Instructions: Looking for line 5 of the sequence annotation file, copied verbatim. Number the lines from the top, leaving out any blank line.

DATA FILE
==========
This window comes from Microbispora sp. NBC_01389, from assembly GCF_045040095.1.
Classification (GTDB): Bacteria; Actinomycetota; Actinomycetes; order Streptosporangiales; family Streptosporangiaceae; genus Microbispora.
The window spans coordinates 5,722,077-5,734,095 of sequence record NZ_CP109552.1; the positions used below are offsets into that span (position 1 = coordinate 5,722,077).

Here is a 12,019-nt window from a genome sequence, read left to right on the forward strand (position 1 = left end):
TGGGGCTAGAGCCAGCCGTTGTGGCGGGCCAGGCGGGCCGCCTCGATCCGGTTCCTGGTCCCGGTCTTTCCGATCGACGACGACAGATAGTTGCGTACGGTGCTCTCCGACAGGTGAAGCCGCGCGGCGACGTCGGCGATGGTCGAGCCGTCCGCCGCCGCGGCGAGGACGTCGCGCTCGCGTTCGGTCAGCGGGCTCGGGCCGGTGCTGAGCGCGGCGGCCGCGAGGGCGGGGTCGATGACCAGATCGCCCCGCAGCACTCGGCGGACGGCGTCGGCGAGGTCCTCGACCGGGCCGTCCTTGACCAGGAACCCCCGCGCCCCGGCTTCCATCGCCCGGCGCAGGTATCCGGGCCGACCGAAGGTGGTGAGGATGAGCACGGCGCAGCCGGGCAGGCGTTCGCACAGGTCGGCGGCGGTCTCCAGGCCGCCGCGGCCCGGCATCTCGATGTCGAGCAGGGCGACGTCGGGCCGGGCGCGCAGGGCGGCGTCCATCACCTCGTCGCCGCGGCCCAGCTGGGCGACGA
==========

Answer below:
TGGGGCTAGAGCCAGCCGTTGTGGCGGGCCAGGCGGGCCGCCTCGATCCGGTTCCTGGTCCCGGTCTTTCCGATCGACGACGACAGATAGTTGCGTACGGTGCTCTCCGACAGGTGAAGCCGCGCGGCGACGTCGGCGATGGTCGAGCCGTCCGCCGCCGCGGCGAGGACGTCGCGCTCGCGTTCGGTCAGCGGGCTCGGGCCGGTGCTGAGCGCGGCGGCCGCGAGGGCGGGGTCGATGACCAGATCGCCCCGCAGCACTCGGCGGACGGCGTCGGCGAGGTCCTCGACCGGGCCGTCCTTGACCAGGAACCCCCGCGCCCCGGCTTCCATCGCCCGGCGCAGGTATCCGGGCCGACCGAAGGTGGTGAGGATGAGCACGGCGCAGCCGGGCAGGCGTTCGCACAGGTCGGCGGCGGTCTCCAGGCCGCCGCGGCCCGGCATCTCGATGTCGAGCAGGGCGACGTCGGGCCGGGCGCGCAGGGCGGCGTCCATCACCTCGTCGCCGCGGCCCAGCTGGGCGACGA